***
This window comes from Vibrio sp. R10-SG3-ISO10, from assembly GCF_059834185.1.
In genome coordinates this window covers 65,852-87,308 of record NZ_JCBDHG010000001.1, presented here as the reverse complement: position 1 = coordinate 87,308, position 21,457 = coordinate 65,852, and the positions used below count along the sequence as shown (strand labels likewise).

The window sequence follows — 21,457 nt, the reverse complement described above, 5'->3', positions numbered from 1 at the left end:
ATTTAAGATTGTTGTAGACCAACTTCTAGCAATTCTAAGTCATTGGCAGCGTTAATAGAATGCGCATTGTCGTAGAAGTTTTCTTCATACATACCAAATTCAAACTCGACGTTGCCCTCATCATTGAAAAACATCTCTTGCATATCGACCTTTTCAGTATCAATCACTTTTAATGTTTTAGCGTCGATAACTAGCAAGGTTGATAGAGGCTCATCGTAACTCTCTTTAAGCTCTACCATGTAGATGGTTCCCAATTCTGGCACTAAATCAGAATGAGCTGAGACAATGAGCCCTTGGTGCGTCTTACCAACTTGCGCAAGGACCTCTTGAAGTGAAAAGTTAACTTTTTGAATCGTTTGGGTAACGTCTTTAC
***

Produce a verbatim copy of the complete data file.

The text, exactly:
This window comes from Vibrio sp. R10-SG3-ISO10, from assembly GCF_059834185.1.
In genome coordinates this window covers 65,852-87,308 of record NZ_JCBDHG010000001.1, presented here as the reverse complement: position 1 = coordinate 87,308, position 21,457 = coordinate 65,852, and the positions used below count along the sequence as shown (strand labels likewise).

The window sequence follows — 21,457 nt, the reverse complement described above, 5'->3', positions numbered from 1 at the left end:
ATTTAAGATTGTTGTAGACCAACTTCTAGCAATTCTAAGTCATTGGCAGCGTTAATAGAATGCGCATTGTCGTAGAAGTTTTCTTCATACATACCAAATTCAAACTCGACGTTGCCCTCATCATTGAAAAACATCTCTTGCATATCGACCTTTTCAGTATCAATCACTTTTAATGTTTTAGCGTCGATAACTAGCAAGGTTGATAGAGGCTCATCGTAACTCTCTTTAAGCTCTACCATGTAGATGGTTCCCAATTCTGGCACTAAATCAGAATGAGCTGAGACAATGAGCCCTTGGTGCGTCTTACCAACTTGCGCAAGGACCTCTTGAAGTGAAAAGTTAACTTTTTGAATCGTTTGGGTAACGTCTTTAC